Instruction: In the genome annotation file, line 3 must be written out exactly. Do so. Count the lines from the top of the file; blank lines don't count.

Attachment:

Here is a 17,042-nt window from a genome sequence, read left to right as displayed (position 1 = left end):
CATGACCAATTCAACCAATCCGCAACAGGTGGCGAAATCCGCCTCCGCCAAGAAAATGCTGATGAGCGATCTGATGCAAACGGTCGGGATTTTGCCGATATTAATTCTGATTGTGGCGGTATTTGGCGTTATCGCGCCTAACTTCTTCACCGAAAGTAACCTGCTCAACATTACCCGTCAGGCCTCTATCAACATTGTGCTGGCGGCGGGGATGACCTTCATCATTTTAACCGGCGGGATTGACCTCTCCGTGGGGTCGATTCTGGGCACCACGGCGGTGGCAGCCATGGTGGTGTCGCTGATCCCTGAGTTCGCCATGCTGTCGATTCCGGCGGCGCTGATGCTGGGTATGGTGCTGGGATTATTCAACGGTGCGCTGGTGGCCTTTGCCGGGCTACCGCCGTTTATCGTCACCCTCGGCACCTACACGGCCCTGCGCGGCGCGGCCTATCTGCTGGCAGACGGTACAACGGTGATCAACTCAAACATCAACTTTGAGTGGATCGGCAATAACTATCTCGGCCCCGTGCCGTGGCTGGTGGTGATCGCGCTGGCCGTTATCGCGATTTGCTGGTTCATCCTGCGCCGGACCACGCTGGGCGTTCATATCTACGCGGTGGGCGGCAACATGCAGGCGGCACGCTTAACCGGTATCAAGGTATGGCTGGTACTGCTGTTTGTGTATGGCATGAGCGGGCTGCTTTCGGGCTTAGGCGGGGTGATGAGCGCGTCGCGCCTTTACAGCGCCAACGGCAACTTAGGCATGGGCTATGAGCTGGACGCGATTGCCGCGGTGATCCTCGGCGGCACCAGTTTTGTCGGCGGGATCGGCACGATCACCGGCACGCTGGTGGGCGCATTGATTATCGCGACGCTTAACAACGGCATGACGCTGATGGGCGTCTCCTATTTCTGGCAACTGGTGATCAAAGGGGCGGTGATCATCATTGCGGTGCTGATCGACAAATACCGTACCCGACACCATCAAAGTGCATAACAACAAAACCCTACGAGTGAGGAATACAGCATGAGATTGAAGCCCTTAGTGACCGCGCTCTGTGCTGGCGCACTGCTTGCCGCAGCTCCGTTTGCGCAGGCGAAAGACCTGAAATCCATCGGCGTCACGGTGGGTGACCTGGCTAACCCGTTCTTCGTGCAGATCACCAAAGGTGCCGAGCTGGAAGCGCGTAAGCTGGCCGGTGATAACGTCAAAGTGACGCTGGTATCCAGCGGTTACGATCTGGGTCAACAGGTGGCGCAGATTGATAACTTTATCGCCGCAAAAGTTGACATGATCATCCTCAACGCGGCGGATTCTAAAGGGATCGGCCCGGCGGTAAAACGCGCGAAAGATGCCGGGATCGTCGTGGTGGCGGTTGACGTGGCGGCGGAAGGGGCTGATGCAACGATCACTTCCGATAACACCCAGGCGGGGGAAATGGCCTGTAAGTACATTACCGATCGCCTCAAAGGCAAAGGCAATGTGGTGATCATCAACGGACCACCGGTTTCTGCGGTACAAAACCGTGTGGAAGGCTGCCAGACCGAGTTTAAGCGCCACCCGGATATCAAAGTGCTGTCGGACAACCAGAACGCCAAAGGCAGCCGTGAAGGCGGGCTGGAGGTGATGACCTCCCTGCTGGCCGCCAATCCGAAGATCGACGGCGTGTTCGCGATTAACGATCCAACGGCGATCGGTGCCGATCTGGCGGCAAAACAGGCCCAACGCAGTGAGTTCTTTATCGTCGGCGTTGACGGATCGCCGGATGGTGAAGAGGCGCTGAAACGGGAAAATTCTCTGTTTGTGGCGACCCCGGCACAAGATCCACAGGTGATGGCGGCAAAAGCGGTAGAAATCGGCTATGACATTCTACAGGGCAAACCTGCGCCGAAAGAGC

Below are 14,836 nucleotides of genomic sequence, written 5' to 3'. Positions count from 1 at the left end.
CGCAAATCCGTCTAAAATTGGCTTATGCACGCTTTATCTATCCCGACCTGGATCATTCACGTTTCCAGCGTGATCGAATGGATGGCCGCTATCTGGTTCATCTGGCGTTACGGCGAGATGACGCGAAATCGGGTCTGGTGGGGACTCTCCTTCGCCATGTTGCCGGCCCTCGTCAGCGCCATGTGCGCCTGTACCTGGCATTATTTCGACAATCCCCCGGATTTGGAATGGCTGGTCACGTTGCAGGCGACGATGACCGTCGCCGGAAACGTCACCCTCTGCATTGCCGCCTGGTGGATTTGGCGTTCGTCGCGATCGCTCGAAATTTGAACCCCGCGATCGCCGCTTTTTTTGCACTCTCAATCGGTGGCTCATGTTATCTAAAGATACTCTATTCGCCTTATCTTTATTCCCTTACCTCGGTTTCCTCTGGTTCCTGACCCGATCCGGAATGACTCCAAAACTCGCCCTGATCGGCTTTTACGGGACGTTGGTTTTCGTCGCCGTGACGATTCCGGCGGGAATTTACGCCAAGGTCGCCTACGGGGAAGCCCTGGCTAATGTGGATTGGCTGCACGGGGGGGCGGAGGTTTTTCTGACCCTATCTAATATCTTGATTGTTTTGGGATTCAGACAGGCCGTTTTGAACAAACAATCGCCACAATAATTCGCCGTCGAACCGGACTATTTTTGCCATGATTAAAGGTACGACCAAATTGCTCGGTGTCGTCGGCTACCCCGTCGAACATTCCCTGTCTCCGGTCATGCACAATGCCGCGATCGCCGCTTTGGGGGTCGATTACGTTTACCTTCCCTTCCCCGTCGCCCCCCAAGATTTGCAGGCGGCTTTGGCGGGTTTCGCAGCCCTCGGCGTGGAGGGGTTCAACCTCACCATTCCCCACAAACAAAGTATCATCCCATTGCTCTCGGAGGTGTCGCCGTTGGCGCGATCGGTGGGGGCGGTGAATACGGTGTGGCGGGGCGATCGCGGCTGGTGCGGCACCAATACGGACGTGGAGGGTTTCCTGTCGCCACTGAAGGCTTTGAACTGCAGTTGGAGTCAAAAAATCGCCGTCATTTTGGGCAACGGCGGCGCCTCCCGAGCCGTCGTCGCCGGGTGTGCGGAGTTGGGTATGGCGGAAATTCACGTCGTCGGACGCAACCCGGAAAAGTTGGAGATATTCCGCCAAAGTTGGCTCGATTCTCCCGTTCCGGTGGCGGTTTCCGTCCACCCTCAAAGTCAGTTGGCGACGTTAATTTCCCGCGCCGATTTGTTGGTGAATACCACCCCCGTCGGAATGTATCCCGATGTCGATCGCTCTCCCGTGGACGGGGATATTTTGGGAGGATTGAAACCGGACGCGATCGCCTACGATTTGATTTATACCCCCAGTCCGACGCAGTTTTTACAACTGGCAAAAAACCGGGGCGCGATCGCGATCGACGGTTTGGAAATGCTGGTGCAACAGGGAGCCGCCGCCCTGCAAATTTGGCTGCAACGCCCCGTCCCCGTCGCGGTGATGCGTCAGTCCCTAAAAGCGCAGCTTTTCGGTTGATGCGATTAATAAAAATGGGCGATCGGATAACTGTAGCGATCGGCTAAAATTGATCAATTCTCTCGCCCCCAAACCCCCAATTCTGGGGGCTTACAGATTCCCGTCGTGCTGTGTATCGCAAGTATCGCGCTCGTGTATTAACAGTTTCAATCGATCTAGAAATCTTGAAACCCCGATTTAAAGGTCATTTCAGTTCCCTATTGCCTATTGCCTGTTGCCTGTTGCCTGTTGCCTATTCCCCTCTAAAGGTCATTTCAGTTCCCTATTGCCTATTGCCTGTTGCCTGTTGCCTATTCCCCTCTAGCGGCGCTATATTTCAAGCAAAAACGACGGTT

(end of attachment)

Below are 14,836 nucleotides of genomic sequence, written 5' to 3'. Positions count from 1 at the left end.